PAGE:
Under the Franchising Code of Conduct, there are certain obligations on franchisors to allow the franchisee to transfer a franchise business. In other words, unless there is some rational basis for denying the franchisee the right to transfer, consent may not be unreasonably withheld by the franchisor.

What constitutes a transfer?

Under the Code, a ‘transfer’ is defined as including the granting, selling, or transfer of the franchised business. If you are unsure about how the transfer provisions apply, you may want to get some advice from a franchise lawyer.

When is it reasonable to deny a franchisee’s request to transfer?

According to the Franchising Code of Conduct, there may be a number of circumstances under which the franchisor may deny a franchisee’s request to transfer the franchised business, including the following:

  1. If the franchisee has breached the terms of the Franchise Agreement, and this breach has not been remedied by the franchisee;
  2. If the franchisee owes money to the franchisor, and has not repaid, or made any attempt to repay, the debt. These debts may constitute any ongoing fees (marketing fund contributions, royalties), or be the transfer fee itself (a fee which represents a percentage of the total sale price);
  3. The prospective transferee has not agreed, in writing, to be bound by the terms of the Franchise Agreement – specifically the franchisee’s obligations. In other words, the prospective transferee is seeking to vary the terms of the Franchise Agreement;
  4. If, by transferring to the prospective transferee, the entire franchise network will be significantly adversely affected;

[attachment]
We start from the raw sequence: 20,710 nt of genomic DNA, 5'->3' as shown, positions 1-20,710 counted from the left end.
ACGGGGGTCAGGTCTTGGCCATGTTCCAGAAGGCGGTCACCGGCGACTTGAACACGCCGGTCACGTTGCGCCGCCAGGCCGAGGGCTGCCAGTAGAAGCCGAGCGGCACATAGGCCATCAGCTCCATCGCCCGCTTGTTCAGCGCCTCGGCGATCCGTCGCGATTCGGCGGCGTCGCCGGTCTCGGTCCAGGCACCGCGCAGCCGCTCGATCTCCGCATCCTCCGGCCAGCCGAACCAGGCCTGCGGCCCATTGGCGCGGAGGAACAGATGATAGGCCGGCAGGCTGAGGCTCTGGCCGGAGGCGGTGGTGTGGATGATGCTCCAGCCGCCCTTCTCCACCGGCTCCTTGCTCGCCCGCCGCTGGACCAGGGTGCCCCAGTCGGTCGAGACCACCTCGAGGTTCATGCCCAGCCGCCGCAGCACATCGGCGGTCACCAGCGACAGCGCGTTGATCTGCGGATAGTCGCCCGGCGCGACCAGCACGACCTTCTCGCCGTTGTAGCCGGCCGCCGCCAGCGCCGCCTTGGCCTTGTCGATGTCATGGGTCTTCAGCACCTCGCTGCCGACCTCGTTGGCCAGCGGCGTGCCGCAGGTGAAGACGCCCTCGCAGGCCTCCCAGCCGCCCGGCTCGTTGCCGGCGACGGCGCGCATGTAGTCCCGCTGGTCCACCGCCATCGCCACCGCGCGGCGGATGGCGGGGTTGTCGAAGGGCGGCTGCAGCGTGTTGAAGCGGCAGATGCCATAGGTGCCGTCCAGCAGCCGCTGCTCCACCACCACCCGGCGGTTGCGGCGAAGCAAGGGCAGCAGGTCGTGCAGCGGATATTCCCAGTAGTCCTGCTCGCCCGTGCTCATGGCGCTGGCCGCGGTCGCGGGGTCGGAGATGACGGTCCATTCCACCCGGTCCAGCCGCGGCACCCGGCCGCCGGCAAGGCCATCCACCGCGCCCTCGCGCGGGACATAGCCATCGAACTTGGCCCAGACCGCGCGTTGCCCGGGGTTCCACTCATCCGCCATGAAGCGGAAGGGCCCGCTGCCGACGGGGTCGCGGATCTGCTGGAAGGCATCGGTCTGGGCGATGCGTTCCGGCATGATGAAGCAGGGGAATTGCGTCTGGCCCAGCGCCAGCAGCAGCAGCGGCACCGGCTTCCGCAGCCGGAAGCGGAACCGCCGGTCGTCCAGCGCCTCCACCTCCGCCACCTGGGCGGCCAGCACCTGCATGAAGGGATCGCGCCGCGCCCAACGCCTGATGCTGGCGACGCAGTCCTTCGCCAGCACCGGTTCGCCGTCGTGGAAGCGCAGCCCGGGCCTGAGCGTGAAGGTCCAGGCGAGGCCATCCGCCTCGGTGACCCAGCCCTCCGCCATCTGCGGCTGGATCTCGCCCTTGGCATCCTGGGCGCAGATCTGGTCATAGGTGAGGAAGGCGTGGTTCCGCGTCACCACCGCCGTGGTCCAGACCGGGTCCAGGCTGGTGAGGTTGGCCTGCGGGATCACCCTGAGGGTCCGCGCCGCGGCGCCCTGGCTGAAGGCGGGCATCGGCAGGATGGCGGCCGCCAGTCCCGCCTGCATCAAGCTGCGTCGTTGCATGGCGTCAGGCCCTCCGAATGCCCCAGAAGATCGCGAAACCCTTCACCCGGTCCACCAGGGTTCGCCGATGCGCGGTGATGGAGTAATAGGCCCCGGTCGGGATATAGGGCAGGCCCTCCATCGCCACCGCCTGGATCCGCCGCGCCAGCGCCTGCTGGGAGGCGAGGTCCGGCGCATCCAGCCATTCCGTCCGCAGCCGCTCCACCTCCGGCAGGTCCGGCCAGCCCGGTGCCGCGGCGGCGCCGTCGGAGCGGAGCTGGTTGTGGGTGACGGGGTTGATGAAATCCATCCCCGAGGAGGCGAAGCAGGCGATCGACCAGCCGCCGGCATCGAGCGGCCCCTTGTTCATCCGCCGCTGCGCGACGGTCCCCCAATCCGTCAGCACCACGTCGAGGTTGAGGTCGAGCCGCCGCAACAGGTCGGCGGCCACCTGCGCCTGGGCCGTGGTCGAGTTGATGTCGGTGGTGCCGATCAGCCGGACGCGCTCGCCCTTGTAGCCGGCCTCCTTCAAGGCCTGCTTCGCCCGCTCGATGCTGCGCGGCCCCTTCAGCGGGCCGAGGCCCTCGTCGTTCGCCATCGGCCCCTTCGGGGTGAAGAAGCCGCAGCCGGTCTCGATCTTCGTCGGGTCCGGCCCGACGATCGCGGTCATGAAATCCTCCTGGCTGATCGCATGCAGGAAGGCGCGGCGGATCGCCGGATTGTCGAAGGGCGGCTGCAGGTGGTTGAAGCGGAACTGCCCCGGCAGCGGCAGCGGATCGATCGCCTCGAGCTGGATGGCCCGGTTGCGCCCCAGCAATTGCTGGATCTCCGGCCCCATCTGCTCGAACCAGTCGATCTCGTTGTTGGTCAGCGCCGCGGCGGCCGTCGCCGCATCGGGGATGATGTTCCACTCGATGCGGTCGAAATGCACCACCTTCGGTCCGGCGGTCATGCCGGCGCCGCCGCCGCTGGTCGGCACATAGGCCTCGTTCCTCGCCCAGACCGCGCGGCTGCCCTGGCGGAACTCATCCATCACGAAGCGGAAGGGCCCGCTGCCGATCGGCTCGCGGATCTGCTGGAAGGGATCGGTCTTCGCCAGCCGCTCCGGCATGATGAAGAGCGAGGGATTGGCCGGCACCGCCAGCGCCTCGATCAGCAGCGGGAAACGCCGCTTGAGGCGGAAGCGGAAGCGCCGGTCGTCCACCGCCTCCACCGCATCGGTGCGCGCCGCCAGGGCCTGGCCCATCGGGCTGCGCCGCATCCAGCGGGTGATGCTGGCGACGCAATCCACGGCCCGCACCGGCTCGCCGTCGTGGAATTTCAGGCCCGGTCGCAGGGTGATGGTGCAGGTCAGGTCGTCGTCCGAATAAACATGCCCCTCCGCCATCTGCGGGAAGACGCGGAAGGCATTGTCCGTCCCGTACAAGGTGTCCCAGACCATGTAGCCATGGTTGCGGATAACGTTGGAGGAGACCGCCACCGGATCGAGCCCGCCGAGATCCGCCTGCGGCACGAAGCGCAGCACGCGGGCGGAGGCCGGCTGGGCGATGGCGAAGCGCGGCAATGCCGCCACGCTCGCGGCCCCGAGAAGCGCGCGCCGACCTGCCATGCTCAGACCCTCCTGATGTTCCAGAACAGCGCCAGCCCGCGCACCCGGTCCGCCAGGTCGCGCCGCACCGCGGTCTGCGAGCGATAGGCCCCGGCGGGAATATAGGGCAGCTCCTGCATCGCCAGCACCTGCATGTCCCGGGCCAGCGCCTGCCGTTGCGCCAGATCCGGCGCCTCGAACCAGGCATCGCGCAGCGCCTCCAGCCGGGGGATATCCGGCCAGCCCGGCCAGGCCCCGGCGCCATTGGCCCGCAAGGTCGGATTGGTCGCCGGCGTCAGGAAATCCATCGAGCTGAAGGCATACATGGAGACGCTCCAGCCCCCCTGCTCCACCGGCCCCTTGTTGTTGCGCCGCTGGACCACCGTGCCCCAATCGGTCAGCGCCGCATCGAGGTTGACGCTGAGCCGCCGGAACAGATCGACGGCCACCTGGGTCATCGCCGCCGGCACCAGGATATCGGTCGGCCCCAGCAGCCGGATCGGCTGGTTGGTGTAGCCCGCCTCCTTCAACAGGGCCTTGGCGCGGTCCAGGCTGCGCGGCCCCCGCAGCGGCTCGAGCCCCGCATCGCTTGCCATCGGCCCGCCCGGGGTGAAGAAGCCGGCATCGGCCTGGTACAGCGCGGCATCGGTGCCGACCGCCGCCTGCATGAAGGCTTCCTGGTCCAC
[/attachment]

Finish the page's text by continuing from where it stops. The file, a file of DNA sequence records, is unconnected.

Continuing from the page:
5. If the prospective transferee does not satisfy the franchisor’s selection criteria;
  6. If the prospective transferee has not been able to satisfy a reasonable requirement under the Franchise Agreement to complete the transfer; or
  7. The prospective transferee will not be able to afford the financial obligations under the Franchise Agreement.

The Franchise Agreement

If there is to be some change in control of the business or a transfer of shares, this will normally be regarded as an assignment/transfer under the Franchise Agreement, which will activate the ‘transfer’ conditions under the Agreement.

Conclusion

Are you a franchisee looking to transfer a franchise business to a new purchaser? Have you checked the transfer provisions to see whether you will need to pay a transfer fee? For assistance with making your transfer effective, contact LegalVision on 1300 544 755, and have a chat with one of our team of franchise lawyers today. They will be able to guide you through the process to transfer a franchise without facing any unnecessary complications along the way.

Lachlan McKnight

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